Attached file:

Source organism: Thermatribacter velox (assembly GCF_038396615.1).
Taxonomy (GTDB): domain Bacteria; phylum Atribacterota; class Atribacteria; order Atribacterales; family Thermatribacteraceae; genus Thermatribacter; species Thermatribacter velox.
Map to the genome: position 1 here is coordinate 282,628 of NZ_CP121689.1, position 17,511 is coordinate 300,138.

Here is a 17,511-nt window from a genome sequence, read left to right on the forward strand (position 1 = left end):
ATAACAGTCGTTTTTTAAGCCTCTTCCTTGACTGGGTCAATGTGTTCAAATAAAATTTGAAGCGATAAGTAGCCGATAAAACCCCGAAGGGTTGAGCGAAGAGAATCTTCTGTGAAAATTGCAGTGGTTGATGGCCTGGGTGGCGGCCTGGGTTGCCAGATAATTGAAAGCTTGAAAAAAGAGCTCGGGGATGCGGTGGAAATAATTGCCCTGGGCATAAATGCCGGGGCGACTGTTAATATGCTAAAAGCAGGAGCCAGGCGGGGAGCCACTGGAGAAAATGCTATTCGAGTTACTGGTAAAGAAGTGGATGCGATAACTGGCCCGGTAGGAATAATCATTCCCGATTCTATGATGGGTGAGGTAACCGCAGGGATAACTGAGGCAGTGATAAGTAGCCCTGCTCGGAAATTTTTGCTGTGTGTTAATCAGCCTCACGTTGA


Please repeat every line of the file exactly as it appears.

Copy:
Source organism: Thermatribacter velox (assembly GCF_038396615.1).
Taxonomy (GTDB): domain Bacteria; phylum Atribacterota; class Atribacteria; order Atribacterales; family Thermatribacteraceae; genus Thermatribacter; species Thermatribacter velox.
Map to the genome: position 1 here is coordinate 282,628 of NZ_CP121689.1, position 17,511 is coordinate 300,138.

Here is a 17,511-nt window from a genome sequence, read left to right on the forward strand (position 1 = left end):
ATAACAGTCGTTTTTTAAGCCTCTTCCTTGACTGGGTCAATGTGTTCAAATAAAATTTGAAGCGATAAGTAGCCGATAAAACCCCGAAGGGTTGAGCGAAGAGAATCTTCTGTGAAAATTGCAGTGGTTGATGGCCTGGGTGGCGGCCTGGGTTGCCAGATAATTGAAAGCTTGAAAAAAGAGCTCGGGGATGCGGTGGAAATAATTGCCCTGGGCATAAATGCCGGGGCGACTGTTAATATGCTAAAAGCAGGAGCCAGGCGGGGAGCCACTGGAGAAAATGCTATTCGAGTTACTGGTAAAGAAGTGGATGCGATAACTGGCCCGGTAGGAATAATCATTCCCGATTCTATGATGGGTGAGGTAACCGCAGGGATAACTGAGGCAGTGATAAGTAGCCCTGCTCGGAAATTTTTGCTGTGTGTTAATCAGCCTCACGTTGA